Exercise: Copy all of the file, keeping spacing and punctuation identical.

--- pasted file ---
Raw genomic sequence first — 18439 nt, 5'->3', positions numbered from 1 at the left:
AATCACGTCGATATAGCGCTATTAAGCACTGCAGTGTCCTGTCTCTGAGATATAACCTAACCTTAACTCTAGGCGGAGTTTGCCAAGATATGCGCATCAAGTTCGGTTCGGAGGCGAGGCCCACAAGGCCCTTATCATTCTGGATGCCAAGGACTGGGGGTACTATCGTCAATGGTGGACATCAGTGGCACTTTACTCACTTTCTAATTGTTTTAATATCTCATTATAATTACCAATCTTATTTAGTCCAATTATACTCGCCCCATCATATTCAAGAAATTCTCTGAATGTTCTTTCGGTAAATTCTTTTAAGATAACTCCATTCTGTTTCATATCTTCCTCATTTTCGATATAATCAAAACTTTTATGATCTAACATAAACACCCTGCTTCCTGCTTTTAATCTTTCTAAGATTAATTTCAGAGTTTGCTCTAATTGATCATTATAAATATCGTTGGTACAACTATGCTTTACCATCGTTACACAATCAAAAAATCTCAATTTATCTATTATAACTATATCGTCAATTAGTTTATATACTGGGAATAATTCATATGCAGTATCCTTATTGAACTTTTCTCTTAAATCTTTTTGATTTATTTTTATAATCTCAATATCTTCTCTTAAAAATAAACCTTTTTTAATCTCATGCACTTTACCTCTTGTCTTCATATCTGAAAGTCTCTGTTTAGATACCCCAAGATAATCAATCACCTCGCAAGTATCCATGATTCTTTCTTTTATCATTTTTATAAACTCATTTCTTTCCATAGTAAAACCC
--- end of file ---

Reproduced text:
Raw genomic sequence first — 18439 nt, 5'->3', positions numbered from 1 at the left:
AATCACGTCGATATAGCGCTATTAAGCACTGCAGTGTCCTGTCTCTGAGATATAACCTAACCTTAACTCTAGGCGGAGTTTGCCAAGATATGCGCATCAAGTTCGGTTCGGAGGCGAGGCCCACAAGGCCCTTATCATTCTGGATGCCAAGGACTGGGGGTACTATCGTCAATGGTGGACATCAGTGGCACTTTACTCACTTTCTAATTGTTTTAATATCTCATTATAATTACCAATCTTATTTAGTCCAATTATACTCGCCCCATCATATTCAAGAAATTCTCTGAATGTTCTTTCGGTAAATTCTTTTAAGATAACTCCATTCTGTTTCATATCTTCCTCATTTTCGATATAATCAAAACTTTTATGATCTAACATAAACACCCTGCTTCCTGCTTTTAATCTTTCTAAGATTAATTTCAGAGTTTGCTCTAATTGATCATTATAAATATCGTTGGTACAACTATGCTTTACCATCGTTACACAATCAAAAAATCTCAATTTATCTATTATAACTATATCGTCAATTAGTTTATATACTGGGAATAATTCATATGCAGTATCCTTATTGAACTTTTCTCTTAAATCTTTTTGATTTATTTTTATAATCTCAATATCTTCTCTTAAAAATAAACCTTTTTTAATCTCATGCACTTTACCTCTTGTCTTCATATCTGAAAGTCTCTGTTTAGATACCCCAAGATAATCAATCACCTCGCAAGTATCCATGATTCTTTCTTTTATCATTTTTATAAACTCATTTCTTTCCATAGTAAAACCC